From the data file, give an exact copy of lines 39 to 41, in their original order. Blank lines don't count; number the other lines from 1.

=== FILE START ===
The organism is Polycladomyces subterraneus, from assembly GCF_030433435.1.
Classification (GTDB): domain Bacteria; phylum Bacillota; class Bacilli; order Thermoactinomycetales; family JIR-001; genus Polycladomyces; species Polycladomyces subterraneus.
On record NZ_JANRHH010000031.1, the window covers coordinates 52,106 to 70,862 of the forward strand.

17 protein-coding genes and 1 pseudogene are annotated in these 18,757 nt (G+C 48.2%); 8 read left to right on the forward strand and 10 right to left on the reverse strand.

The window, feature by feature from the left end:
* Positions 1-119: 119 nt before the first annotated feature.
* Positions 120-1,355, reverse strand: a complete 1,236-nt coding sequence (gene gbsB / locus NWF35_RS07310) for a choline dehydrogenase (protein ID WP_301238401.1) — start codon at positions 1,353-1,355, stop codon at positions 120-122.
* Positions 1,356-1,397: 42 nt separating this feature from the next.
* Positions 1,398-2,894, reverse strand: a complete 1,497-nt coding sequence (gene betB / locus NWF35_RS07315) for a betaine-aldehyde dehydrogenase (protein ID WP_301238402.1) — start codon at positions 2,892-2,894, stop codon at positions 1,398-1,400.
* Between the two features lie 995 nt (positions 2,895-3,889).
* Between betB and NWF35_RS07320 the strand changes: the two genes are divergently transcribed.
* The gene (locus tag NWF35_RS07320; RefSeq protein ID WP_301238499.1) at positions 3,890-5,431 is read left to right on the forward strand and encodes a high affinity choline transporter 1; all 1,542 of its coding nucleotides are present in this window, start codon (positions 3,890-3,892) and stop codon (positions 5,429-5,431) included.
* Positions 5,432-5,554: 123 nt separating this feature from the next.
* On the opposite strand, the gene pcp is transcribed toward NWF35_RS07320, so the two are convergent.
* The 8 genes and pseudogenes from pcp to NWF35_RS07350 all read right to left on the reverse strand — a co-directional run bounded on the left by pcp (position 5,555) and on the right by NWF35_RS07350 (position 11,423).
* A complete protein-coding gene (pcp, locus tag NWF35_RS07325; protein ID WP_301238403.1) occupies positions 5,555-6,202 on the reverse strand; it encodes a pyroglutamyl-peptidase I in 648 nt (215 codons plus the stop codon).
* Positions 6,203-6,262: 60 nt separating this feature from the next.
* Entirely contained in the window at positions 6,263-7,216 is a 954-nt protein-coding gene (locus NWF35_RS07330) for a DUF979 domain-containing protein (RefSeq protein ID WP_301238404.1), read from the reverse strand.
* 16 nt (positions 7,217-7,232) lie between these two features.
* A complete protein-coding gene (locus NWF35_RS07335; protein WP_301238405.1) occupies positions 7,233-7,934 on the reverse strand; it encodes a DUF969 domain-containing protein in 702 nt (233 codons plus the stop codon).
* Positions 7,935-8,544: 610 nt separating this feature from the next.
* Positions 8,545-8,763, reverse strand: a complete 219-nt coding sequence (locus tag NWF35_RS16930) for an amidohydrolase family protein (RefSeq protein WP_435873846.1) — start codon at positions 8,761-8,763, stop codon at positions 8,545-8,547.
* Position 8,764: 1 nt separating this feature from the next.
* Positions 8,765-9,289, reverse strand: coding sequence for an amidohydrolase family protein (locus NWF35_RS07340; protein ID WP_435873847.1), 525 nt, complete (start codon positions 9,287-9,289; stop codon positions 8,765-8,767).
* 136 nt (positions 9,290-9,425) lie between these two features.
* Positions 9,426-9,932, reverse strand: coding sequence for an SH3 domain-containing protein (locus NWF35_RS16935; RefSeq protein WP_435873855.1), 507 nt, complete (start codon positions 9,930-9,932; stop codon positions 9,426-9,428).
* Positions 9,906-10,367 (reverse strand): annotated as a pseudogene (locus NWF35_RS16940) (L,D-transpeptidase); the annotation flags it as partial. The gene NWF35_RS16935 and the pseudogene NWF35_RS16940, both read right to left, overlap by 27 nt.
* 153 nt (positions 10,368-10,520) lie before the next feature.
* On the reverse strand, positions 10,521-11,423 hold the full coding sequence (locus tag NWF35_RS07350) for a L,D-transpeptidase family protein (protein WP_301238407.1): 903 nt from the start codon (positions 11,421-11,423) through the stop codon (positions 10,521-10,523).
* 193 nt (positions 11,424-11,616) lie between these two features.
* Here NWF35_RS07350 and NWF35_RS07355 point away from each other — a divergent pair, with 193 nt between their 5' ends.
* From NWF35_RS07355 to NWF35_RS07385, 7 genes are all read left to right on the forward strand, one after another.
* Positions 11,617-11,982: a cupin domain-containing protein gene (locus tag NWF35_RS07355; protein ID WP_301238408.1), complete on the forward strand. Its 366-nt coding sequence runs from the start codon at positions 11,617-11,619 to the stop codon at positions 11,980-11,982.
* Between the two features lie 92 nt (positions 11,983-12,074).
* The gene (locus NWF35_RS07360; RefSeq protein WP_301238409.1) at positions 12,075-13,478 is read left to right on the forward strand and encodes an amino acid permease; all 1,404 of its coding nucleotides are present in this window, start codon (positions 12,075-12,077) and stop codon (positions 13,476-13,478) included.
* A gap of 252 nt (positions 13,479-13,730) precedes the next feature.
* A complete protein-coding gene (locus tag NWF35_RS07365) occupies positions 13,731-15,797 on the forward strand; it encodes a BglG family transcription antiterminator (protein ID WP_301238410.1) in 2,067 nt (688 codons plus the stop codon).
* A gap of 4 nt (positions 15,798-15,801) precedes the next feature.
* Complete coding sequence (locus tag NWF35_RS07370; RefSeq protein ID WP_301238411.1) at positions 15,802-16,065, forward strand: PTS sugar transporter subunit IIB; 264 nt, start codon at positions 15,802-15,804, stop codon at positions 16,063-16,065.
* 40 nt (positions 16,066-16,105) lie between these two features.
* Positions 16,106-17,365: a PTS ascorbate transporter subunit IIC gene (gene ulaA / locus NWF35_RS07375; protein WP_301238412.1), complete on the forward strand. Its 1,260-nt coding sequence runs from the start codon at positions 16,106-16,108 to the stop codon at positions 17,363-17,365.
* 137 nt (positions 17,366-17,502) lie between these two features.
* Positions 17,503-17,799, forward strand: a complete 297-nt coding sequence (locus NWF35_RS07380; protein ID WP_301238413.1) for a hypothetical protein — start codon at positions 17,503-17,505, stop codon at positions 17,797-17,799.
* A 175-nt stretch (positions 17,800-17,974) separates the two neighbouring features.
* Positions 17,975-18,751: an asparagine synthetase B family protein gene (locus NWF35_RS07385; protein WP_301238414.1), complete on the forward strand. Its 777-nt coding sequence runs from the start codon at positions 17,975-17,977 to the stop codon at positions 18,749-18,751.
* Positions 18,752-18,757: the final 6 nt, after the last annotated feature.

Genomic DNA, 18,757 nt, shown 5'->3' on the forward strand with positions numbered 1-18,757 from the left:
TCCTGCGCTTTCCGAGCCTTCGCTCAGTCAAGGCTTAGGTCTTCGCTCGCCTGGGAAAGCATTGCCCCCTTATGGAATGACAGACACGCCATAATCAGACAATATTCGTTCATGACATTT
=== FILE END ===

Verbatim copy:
* Complete coding sequence (locus tag NWF35_RS07370; RefSeq protein ID WP_301238411.1) at positions 15,802-16,065, forward strand: PTS sugar transporter subunit IIB; 264 nt, start codon at positions 15,802-15,804, stop codon at positions 16,063-16,065.
* 40 nt (positions 16,066-16,105) lie between these two features.
* Positions 16,106-17,365: a PTS ascorbate transporter subunit IIC gene (gene ulaA / locus NWF35_RS07375; protein WP_301238412.1), complete on the forward strand. Its 1,260-nt coding sequence runs from the start codon at positions 16,106-16,108 to the stop codon at positions 17,363-17,365.